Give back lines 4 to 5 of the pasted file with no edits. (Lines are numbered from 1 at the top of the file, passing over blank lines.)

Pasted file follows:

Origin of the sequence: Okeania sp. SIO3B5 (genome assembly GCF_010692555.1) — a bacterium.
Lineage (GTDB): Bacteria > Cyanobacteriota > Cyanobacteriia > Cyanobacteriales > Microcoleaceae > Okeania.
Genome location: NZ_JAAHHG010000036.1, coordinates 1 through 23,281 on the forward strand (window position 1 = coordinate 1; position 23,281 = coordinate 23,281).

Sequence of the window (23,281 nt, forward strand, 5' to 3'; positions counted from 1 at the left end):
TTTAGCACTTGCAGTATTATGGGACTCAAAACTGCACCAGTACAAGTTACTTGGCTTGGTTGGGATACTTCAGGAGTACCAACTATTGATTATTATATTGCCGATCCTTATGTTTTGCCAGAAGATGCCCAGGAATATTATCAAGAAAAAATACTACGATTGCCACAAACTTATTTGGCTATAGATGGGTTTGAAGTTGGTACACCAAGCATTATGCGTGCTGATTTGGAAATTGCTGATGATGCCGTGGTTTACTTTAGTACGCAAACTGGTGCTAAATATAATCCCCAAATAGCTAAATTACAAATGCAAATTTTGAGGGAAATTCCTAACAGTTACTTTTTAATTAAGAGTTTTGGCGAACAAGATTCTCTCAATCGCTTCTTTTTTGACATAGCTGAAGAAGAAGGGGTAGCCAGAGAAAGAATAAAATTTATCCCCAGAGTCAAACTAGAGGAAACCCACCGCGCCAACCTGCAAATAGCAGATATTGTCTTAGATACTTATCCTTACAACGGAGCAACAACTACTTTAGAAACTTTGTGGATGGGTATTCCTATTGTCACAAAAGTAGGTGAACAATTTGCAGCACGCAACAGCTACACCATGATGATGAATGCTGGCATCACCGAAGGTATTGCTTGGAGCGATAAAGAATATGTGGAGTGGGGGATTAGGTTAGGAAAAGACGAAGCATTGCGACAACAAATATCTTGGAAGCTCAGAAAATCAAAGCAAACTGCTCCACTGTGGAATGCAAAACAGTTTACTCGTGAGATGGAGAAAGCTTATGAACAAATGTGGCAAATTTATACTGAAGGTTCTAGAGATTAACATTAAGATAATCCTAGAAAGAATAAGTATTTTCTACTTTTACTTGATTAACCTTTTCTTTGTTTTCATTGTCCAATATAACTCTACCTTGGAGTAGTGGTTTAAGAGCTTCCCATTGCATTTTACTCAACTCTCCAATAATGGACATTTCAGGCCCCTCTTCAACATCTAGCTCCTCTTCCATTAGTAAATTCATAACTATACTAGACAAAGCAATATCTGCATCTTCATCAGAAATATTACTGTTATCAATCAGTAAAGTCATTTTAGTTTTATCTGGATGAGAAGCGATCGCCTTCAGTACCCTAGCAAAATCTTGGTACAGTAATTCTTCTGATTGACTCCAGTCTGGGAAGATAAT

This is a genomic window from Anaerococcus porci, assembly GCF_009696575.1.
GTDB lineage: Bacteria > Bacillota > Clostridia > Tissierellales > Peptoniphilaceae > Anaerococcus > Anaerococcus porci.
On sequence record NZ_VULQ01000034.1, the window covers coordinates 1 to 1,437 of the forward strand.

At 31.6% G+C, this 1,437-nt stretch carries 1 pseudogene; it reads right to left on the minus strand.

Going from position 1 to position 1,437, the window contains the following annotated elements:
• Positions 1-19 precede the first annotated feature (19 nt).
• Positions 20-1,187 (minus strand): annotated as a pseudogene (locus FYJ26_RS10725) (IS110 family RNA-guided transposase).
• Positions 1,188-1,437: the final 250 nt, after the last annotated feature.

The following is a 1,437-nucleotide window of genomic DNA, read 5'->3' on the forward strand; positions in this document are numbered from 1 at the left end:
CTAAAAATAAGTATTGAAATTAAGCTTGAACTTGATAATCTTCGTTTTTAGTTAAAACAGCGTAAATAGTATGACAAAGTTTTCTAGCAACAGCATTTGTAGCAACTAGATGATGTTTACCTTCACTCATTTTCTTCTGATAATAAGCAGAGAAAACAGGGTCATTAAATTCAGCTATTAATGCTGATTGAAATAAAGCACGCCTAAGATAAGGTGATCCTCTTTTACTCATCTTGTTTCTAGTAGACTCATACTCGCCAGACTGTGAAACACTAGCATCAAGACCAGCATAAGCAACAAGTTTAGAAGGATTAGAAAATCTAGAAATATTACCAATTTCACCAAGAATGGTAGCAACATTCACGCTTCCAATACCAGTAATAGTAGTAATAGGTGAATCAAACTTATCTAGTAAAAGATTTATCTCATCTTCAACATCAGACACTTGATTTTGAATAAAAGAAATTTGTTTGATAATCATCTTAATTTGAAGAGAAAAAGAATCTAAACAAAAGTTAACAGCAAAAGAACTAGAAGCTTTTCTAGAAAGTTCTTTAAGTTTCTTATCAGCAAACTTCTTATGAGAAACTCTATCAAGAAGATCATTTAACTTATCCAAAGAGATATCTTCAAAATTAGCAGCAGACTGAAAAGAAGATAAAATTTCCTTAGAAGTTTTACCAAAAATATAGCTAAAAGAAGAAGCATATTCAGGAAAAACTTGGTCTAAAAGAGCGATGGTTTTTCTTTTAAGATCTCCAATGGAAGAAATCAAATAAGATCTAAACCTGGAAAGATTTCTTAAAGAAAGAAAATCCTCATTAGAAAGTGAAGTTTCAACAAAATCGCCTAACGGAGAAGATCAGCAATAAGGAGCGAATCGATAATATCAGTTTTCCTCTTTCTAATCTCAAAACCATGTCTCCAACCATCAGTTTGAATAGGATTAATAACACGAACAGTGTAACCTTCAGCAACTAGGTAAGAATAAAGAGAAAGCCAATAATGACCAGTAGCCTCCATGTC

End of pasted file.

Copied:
Sequence of the window (23,281 nt, forward strand, 5' to 3'; positions counted from 1 at the left end):
TTTAGCACTTGCAGTATTATGGGACTCAAAACTGCACCAGTACAAGTTACTTGGCTTGGTTGGGATACTTCAGGAGTACCAACTATTGATTATTATATTGCCGATCCTTATGTTTTGCCAGAAGATGCCCAGGAATATTATCAAGAAAAAATACTACGATTGCCACAAACTTATTTGGCTATAGATGGGTTTGAAGTTGGTACACCAAGCATTATGCGTGCTGATTTGGAAATTGCTGATGATGCCGTGGTTTACTTTAGTACGCAAACTGGTGCTAAATATAATCCCCAAATAGCTAAATTACAAATGCAAATTTTGAGGGAAATTCCTAACAGTTACTTTTTAATTAAGAGTTTTGGCGAACAAGATTCTCTCAATCGCTTCTTTTTTGACATAGCTGAAGAAGAAGGGGTAGCCAGAGAAAGAATAAAATTTATCCCCAGAGTCAAACTAGAGGAAACCCACCGCGCCAACCTGCAAATAGCAGATATTGTCTTAGATACTTATCCTTACAACGGAGCAACAACTACTTTAGAAACTTTGTGGATGGGTATTCCTATTGTCACAAAAGTAGGTGAACAATTTGCAGCACGCAACAGCTACACCATGATGATGAATGCTGGCATCACCGAAGGTATTGCTTGGAGCGATAAAGAATATGTGGAGTGGGGGATTAGGTTAGGAAAAGACGAAGCATTGCGACAACAAATATCTTGGAAGCTCAGAAAATCAAAGCAAACTGCTCCACTGTGGAATGCAAAACAGTTTACTCGTGAGATGGAGAAAGCTTATGAACAAATGTGGCAAATTTATACTGAAGGTTCTAGAGATTAACATTAAGATAATCCTAGAAAGAATAAGTATTTTCTACTTTTACTTGATTAACCTTTTCTTTGTTTTCATTGTCCAATATAACTCTACCTTGGAGTAGTGGTTTAAGAGCTTCCCATTGCATTTTACTCAACTCTCCAATAATGGACATTTCAGGCCCCTCTTCAACATCTAGCTCCTCTTCCATTAGTAAATTCATAACTATACTAGACAAAGCAATATCTGCATCTTCATCAGAAATATTACTGTTATCAATCAGTAAAGTCATTTTAGTTTTATCTGGATGAGAAGCGATCGCCTTCAGTACCCTAGCAAAATCTTGGTACAGTAATTCTTCTGATTGACTCCAGTCTGGGAAGATAAT